Suozzi, Problem Solvers Caucus Hear from Alumni of Goldman Sachs 10,000 Small Businesses Program
Congressman Tom Suozzi (D-Long Island, Queens) and the Problem Solvers Caucus, of which Suozzi is a Vice-Chair, were joined by graduates of the Goldman Sachs 10,000 Small Businesses program and Goldman Sachs CEO David Solomon to discuss the need for more relief to America’s small businesses.
The Problem Solvers Caucus is a group of 28 Democrats and 28 Republicans in the U.S. House of Representatives who are committed to solving some of our country’s most pressing challenges. The Caucus meets every week to discuss common-sense, common-ground solutions to move the country forward.
During the meeting, Suozzi highlighted his efforts to help businesses impacted by COVID-19 and how the Goldman Sachs 10,000 Small Businesses program has helped businesses across the district. Congressman Suozzi heard from two small business owners, including New York's own Jessica Johnson-Cope, Chair of the National Leadership Council for 10,000 Small Businesses Voices, and a graduate of the Goldman Sachs 10,000 Small Businesses program.
The program has graduated more than 10,000 businesses across all 50 states, more than 40 of which are in Suozzi’s Congressional District, and more than 1,000 of which are in New York State. 67% of Goldman Sachs 10,000 Small Businesses alumni increase revenues and 47% create new jobs all within the first 6 months of graduation. Goldman Sachs 10,000 Small Businesses provides business education, support services, and access to capital for growth-oriented entrepreneurs.
“Small businesses are the lifeline of our communities and they need support now more than ever,” said Suozzi. “In addition to Congress providing additional COVID relief, programs like Goldman’s 10,000 Small Businesses programs help the businesses we all know, and love, navigate this ever-changing economy. People need help and we must do all we can to help them.”
"The Problem Solvers Caucus was instrumental in bringing both parties together to pass the COVID-19 relief package in December," said David M. Solomon, chairman and CEO of Goldman Sachs. "And I know how much the members of our 10,000 Small Businesses Voices community appreciated the chance to speak with the caucus last week to discuss the need for a long-term recovery plan for small businesses."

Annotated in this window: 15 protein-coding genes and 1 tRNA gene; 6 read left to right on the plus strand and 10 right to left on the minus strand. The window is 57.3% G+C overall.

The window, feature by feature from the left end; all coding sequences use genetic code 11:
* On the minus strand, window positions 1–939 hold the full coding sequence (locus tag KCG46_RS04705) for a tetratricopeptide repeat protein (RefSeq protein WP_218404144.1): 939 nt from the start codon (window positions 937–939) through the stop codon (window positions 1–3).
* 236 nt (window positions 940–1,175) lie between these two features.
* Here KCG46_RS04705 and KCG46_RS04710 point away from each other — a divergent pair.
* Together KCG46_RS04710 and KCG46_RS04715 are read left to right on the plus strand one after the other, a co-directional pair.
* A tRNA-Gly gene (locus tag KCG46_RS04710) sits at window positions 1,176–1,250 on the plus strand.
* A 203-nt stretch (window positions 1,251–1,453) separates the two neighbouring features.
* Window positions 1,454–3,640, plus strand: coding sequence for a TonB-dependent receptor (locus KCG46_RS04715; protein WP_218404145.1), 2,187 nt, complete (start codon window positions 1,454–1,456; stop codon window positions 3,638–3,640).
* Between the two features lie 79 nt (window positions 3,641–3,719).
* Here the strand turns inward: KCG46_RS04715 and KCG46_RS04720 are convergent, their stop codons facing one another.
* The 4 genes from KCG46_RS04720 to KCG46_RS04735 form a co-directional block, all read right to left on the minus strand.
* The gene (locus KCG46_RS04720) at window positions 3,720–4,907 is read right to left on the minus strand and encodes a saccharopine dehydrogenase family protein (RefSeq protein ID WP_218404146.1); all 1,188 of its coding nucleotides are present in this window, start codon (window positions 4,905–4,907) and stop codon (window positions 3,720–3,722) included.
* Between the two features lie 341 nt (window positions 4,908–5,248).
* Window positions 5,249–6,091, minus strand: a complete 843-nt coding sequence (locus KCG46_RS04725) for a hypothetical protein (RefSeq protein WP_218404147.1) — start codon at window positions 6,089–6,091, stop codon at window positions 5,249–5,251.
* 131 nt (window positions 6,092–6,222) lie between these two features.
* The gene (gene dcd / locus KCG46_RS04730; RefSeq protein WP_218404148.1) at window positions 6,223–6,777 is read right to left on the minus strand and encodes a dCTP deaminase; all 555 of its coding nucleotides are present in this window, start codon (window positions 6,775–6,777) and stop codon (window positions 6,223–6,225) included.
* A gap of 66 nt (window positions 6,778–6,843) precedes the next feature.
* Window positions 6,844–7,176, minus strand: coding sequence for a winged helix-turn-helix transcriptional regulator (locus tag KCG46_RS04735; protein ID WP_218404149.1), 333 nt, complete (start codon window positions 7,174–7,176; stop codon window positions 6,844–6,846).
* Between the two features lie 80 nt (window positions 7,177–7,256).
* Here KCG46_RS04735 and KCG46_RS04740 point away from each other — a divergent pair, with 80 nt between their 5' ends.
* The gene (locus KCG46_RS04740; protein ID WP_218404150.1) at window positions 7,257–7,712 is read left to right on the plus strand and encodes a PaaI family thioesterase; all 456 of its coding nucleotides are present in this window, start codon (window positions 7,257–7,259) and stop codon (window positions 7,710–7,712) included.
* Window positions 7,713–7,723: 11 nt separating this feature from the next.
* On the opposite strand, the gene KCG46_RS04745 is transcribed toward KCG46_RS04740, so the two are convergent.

A local graduate of the Goldman Sachs 10,000 Small Businesses program weighed in saying; "Too many small businesses continue to struggle to survive. PPP has been a lifeline and I’m grateful to my Congressman Suozzi for listening and bringing Democrats and Republicans together to deliver the second round of PPP, but our struggle isn’t over and our recovery is critical to keeping our communities strong and vibrant - it’s why small business must remain a priority in Washington and I’m thankful Congressman Suozzi is continuing to listen to our voices and making them a priority," said Marina Mentzel, Founder & CEO of urSwim, a constituent of Congressman Suozzi and 2018 graduate of Goldman Sachs 10,000 Small Businesses."
A February 2021 survey of nearly 1,300 of the 10,000 Small Businesses program alumni showcases a stark reality of how small businesses still continue to struggle. The stunning survey results revealed that 67% of those who have received a second PPP loan expect to exhaust their loan funding by April or May and that only 11% are very confident they will be able to maintain payroll if no further relief is provided. The survey went on to provide a hard glimpse into the life of a small business owner, citing that 50% of small business owners have dipped into their personal savings and 58% have foregone paying themselves.
At the end of 2020, Long Island had 104,700 fewer jobs than at the start of 2019. With the COVID-19 pandemic continuing to impact small businesses across New York, Suozzi remains committed to work with anyone willing to help those struggling at no fault of their own. Efforts from Suozzi and the Problem Solvers Caucus were pivotal in bringing Republicans and Democrats together to pass a COVID-19 relief package last December. America and Long Island communities only recover if small businesses are given the support to recover.